Marigny is greatly admired for, among other reasons, a kaleidoscope of eccentricities. A maze of angled streets forms triangles, pentagons and squares. Addresses and streets sometimes jump sequence and beguile with name changes mid-block. It is populated by a lively mix of entertainment venues, artist studios, bars, distinctive restaurants, light industrial fabricators, music houses, cafés, salons, coffee shops and creative artisans. Good hangouts each. Home also to both a nationally acclaimed creative arts institute and soon to open new waterfront, it is a community in the best sense - folks who share a keen sense of connectedness and belonging. Neighbors who look out for neighbors.
This building is too. Located where it is, next to a power plant and among the larger light-industrial properties nearest the river, it relates primarily to the majestic riverfront and to the grand boulevard, yet remains laced throughout with the joyful quality of life so evident in Marigny. Like the most memorable haunts in Ray Oldenburg's landmark book Great Good Place, the small shops and cafes here tap into the timeless desire for human connection. Each a natural interaction. And together the Holy Grail of city living - where experience is shared, friendships formed and epiphany moments enjoyed.
• A 30’ wide, landscaped pedestrian alley, including a water element and ecumenical sanctuary inspired by Tadao Ando’s poetic meditation spaces. Simple materials. Elegantly hand-crafted bargeboard benches. Casablanca Lillies. Animated by sunlight, at one moment each day. Pure. Essence. No ornament.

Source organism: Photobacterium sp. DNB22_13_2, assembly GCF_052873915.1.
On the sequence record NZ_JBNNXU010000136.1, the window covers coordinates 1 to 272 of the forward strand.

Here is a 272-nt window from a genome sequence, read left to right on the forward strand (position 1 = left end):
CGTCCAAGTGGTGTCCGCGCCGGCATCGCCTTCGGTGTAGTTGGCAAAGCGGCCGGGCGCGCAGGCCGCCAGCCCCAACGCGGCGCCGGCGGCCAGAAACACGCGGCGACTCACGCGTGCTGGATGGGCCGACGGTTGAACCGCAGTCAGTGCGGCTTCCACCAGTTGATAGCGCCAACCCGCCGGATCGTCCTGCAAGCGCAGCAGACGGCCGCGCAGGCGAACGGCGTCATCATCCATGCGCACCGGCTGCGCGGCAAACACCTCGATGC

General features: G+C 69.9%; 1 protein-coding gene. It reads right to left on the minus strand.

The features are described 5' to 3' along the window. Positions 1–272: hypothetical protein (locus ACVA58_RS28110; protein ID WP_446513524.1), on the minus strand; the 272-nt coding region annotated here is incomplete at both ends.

• A neighborhood restaurant up the alley, inspired by Freeman’s on Freeman’s Alley just off the Bowery at Rivington / http://www.freemansrestaurant.com/Restaurant.html as well as Maurepas, Satsuma, Sylvain and Mariza.
• An Urban Earth flower shop, opening onto and bringing an aromatic splash of life to the sidewalk, lobby and landscaped alley.
• Artisan entrepreneur Seema Sudan's textile design and knitting operation, relocating remarkably from China to New O.
• Cinq å Sept, an intimate candlelit watering hole in the lobby, which brings evening life to the windows and streetscape. A simple, sensual bohemian space, it will include worn throw-rugs, an original Banksy salvaged from an eclectic mix of furnishings. The space opens on to the public alley, encouraging airy cross ventilation and the flow of people among spaces.
• Johnny the Toad, a small performance-art space, a bit like Marvimon. or Joe’s Pub at the Public Theatre. New Orleans lacks an understated place to experience up-and-coming singer-songwriters, poets and other gifted emerging talents.
• A yoga studio
• A sustainable rooftop garden
• Connecting it all, like Marigny, are residents. Neighbors who live in 73 lofts, ranging from 01 – 03 bedrooms, 850 – 1900 square feet and $1100 - $3500.
• 74 parking spaces, a more than 1:1 residential parking ratio, as well as designated scooter and bicycle spaces.
Important Explanatory Note
Building a second level of parking in the rear building is expensive but enables us to (01) create the rich mix of retail which wraps the Elysian Fields side of the property and (02) restore the older warehouse in the center of the property for uses that are far more appealing than parking.